You will be given drugs (anaesthetic or anaesthesia) to temporarily block any pain or discomfort during the surgery. An anaesthetist will give you these drugs and check you throughout the operation.
Before you receive anaesthetic, the anaesthetist will talk to you about your medical history. They will also check the last time you ate or drank, and whether you have any allergies. It’s important to tell the anaesthetist if you have had a previous reaction to an anaesthetic.
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There are different types of anaesthetic:
|Light or conscious sedation||You will be given drugs to relax you and make you sleepy. You will still be able to respond to directions from your surgeon but may not remember what happened during the procedure.|
|Local anaesthetic||This involves numbing the skin or surface of the part of the body being operated on. It is usually done via an injection, but drops, sprays or ointments may be used instead. You may also be given a sedative to help you relax. You are still awake during surgery, but you won’t feel any pain or discomfort. The numbness typically lasts for several hours to a day.|
|Regional anaesthetic (nerve block)||A local anaesthetic is injected through a needle placed close to a nerve or nerves near the surgical site. This numbs the part of the body being operated on. A local anaesthetic cream is usually applied to the skin first to minimise the pain from the needle. You may be given a light sedative to help you relax, or stronger medicine to put you to sleep.|
|General anaesthetic||This is usually an injection of drugs into a vein that puts you into an unconscious state. A general anaesthetic can also be given as gas through a mask that the anaesthetist places over your face. You may experience some side effects, such as nausea, when you wake up from general anaesthetic. Most of these effects are temporary and are easily managed by your medical team.|
The doctor used local anaesthetic on the skin on my arm, then cut off the mole. I saw what was happening, but I didn’t feel any pain. The numbness wore off in a few hours.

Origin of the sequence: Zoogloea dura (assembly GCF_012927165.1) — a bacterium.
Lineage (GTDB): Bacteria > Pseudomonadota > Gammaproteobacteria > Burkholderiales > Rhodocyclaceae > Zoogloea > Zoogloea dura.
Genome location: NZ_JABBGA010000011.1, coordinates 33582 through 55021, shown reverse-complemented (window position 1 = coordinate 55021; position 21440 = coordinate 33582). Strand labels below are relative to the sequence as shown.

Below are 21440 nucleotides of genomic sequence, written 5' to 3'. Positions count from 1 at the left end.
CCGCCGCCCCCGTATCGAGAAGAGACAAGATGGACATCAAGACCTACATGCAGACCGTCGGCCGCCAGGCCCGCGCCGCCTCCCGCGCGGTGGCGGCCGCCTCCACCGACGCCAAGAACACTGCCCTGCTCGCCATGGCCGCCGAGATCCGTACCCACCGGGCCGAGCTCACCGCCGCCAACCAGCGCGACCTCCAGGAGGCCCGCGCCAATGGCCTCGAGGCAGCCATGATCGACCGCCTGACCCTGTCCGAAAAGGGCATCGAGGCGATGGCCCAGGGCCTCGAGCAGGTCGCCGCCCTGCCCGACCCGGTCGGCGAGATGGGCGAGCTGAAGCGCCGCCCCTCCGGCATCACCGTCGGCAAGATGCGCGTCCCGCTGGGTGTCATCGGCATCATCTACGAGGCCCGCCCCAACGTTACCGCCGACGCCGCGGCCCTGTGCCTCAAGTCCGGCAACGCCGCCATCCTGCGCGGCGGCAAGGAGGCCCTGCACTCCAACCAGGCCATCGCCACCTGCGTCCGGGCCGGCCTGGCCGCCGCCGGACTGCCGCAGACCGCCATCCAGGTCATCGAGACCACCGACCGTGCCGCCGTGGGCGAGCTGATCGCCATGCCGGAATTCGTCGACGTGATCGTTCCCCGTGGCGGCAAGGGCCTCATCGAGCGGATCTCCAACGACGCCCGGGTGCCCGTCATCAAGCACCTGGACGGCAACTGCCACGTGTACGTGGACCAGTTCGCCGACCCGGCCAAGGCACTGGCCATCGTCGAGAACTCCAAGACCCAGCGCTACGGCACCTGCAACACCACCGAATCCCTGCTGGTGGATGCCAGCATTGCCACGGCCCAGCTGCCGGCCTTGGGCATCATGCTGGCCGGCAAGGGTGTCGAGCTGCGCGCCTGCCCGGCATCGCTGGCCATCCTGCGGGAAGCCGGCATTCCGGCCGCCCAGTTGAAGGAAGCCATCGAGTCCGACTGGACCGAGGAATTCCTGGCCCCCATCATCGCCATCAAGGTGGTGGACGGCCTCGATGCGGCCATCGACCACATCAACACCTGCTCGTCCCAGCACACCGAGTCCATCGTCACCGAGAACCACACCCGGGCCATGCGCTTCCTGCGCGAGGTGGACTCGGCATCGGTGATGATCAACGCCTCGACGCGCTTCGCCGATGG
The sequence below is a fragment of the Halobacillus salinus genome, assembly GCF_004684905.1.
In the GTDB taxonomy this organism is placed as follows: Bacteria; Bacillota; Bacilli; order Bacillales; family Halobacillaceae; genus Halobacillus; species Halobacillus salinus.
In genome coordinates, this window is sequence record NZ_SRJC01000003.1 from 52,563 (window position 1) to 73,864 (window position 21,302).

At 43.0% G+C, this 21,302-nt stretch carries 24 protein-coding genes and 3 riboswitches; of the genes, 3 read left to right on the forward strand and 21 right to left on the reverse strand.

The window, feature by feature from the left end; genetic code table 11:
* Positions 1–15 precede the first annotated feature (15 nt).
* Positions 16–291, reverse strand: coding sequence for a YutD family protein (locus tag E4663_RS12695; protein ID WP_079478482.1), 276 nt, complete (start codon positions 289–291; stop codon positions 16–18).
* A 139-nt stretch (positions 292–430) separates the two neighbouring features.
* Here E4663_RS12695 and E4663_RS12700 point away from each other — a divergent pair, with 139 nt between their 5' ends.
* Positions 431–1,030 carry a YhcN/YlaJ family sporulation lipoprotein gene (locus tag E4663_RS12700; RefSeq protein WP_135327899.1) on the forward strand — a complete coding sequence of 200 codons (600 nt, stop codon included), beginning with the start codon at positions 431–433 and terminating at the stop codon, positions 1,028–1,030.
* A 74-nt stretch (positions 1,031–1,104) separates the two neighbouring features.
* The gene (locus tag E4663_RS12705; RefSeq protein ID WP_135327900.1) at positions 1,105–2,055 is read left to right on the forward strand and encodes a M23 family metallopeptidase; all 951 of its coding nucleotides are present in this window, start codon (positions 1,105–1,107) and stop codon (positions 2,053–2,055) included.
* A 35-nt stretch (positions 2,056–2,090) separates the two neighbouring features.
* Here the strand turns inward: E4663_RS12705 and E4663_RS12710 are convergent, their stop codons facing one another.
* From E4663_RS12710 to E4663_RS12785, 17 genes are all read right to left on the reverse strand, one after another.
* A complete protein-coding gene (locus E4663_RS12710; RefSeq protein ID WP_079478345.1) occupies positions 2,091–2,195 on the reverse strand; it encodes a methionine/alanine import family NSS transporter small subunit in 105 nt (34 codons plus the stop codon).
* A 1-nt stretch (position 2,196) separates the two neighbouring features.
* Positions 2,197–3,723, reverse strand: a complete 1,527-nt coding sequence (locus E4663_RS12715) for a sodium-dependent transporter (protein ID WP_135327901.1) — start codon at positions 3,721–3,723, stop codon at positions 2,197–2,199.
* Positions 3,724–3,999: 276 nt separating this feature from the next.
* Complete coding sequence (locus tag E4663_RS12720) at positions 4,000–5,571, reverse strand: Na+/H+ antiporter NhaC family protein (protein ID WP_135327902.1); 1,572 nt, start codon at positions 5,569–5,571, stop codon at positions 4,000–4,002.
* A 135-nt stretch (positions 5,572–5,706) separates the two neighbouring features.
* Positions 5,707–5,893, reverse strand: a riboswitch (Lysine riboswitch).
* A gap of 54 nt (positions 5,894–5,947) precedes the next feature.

It’s uncommon to have an allergic reaction to anaesthetic. Your medical team will review your medical records and general health to work out your risk of having a reaction. Anaesthetists are trained to recognise the harmful effects of anaesthetic. Your anaesthetist will monitor you throughout the surgery and give you medicine to manage any complications.
Prof Andrew Spillane, Surgical Oncologist, Melanoma Institute of Australia, and Professor of Surgical Oncology, The University of Sydney Northern Clinical School, NSW; Lynne Hendrick, Consumer; Judy Holland, Physiotherapist, Calvary Mater Newcastle, NSW; Kara Hutchinson, Cancer Nurse Coordinator, St Vincent’s Hospital Melbourne, VIC; A/Prof Declan Murphy, Urologist and Director of Genitourinary Oncology, Peter MacCallum Cancer Centre, VIC; Caitriona Nienaber, 13 11 20 Consultant, Cancer Council WA; Prof Stephan Schug, Director of Pain Medicine, Royal Perth Hospital, and Chair of Anaesthesiology and Pain Medicine, The University of Western Australia Medical School, WA; Dr Emma Secomb, Specialist Surgeon, Hinterland Surgical Centre, QLD. We would like to thank the health professionals, consumers and editorial teams who have worked on previous editions of this title.
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